Creem: America’s Only Rock ‘n’ Roll Magazine
by Hope Madden
Documentarian Scott Crawford has an interest in location-specific counter culture. His 2014 doc Salad Days recounted a decade of unsurpassed DIY punk rock transforming the underground of Washington, DC.
Now he turns his attention to Detroit.
Creem: America’s Only Rock ‘n’ Roll MagazIne documents the inner dysfunction and outward impact of the Motor City’s “screw you” to the rock establishment. (Lookin’ at you, Rolling Stone.)
Launched in 1969 by Detroit head shop entrepreneur Barry Kramer, the magazine immediately defined itself among rock mags as the most personal, most irreverent, least sophisticated and most vital. Like the decaying, even dangerous city it represented, Creem Magazine existed outside the mainstream.
Boasting a litany of groundbreaking rock writers and more women on the editorial and writing staff than nearly any other magazine at the time, the magazine pushed boundaries. It didn’t just cover punk rock, it was punk rock. And like punk rock (or Detroit, for that matter), it was basically doomed.
Crawford’s gift is in establishing the period, time stamping the singular moment in rock history he wants to unveil. Archival footage and behind the scenes photos illustrate the hard core, nearly derelict quality of the working conditions. Kramer’s commitment was almost blind, and the untested staff—many of whom would reveal themselves to be rock writing geniuses—attacked their assignments with equal self-destructive passion.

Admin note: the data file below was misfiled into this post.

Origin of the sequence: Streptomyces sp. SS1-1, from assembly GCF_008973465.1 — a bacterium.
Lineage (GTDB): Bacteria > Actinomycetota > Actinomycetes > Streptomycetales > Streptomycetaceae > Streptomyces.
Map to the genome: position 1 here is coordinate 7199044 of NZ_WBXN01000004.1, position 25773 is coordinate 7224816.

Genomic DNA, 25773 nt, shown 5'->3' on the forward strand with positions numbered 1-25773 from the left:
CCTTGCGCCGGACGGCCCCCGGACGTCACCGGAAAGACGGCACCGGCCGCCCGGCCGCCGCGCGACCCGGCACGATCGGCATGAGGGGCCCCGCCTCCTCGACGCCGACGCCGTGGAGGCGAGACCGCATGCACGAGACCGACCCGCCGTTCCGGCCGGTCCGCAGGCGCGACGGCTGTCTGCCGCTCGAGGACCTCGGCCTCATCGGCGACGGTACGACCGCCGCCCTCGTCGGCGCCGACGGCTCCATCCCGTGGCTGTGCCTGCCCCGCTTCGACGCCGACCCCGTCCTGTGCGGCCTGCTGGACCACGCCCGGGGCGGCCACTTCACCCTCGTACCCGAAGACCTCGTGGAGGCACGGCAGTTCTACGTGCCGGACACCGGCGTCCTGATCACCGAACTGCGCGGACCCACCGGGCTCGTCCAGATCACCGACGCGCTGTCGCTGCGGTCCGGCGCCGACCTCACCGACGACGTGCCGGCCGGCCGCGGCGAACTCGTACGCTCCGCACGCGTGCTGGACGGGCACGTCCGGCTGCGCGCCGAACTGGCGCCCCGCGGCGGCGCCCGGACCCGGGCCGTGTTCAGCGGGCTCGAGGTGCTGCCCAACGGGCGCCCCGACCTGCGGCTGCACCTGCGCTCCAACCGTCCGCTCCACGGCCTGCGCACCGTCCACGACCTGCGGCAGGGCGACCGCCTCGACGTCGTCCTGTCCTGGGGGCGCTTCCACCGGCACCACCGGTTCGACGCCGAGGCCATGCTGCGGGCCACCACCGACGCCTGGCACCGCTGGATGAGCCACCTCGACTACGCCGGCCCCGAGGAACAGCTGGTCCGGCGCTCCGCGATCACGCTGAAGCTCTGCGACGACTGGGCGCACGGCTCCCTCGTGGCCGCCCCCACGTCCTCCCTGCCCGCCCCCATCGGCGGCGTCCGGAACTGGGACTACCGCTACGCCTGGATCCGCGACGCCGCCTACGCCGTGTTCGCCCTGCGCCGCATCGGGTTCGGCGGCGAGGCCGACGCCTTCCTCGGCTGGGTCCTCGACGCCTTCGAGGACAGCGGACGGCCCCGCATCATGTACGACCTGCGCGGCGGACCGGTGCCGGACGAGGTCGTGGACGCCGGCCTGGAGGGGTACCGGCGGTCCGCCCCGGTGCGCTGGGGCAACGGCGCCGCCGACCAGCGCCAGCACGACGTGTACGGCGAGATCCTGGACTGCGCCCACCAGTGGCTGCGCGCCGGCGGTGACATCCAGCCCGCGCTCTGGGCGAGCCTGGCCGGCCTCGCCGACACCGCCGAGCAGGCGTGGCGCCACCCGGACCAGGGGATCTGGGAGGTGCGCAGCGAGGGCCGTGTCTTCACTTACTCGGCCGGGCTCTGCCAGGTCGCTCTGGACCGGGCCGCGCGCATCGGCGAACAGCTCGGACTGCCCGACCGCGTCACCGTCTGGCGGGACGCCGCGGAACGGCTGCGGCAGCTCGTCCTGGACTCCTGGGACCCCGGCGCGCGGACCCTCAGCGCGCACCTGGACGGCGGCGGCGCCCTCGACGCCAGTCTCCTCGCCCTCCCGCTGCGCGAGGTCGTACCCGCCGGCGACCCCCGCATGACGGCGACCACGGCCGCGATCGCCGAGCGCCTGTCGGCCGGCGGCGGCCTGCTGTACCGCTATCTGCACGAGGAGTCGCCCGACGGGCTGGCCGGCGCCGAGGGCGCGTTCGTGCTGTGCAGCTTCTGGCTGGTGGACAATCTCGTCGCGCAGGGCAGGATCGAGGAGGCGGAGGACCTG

We hear directly from many of them: Dave Marsh, Cameron Crowe, Jaan Uhelzski (who co-writes the film). We also hear from the rock stars that were covered (Alice Cooper, Gene Simmons, a very testy Joan Jett), as well as those modern day musicians whose young minds were warped by Creem’s pages (Michael Stipe, Kirk Hammett, Chad Smith).
The film’s production design does justice to its source material. Scott Gordon’s animated sequences are an inspired avenue into reenactments. Between the cartoons, stories, photos and excerpts of his writing, a provocative image of Lester Bangs emerges. And who could be more fitting to provide all the movie’s original music than MC5’s Wayne Kramer?
The film, produced by publisher Barry Kramer’s son JJ, is absolutely a mash note to rock’s most rebellious rag. For many it will be a lesson on the significance of Detroit, even after Motown, in the evolution of American music. More than anything, though, Crawford’s film is a testament to the legacy of America’s Only Rock ‘n’ Roll Magazine.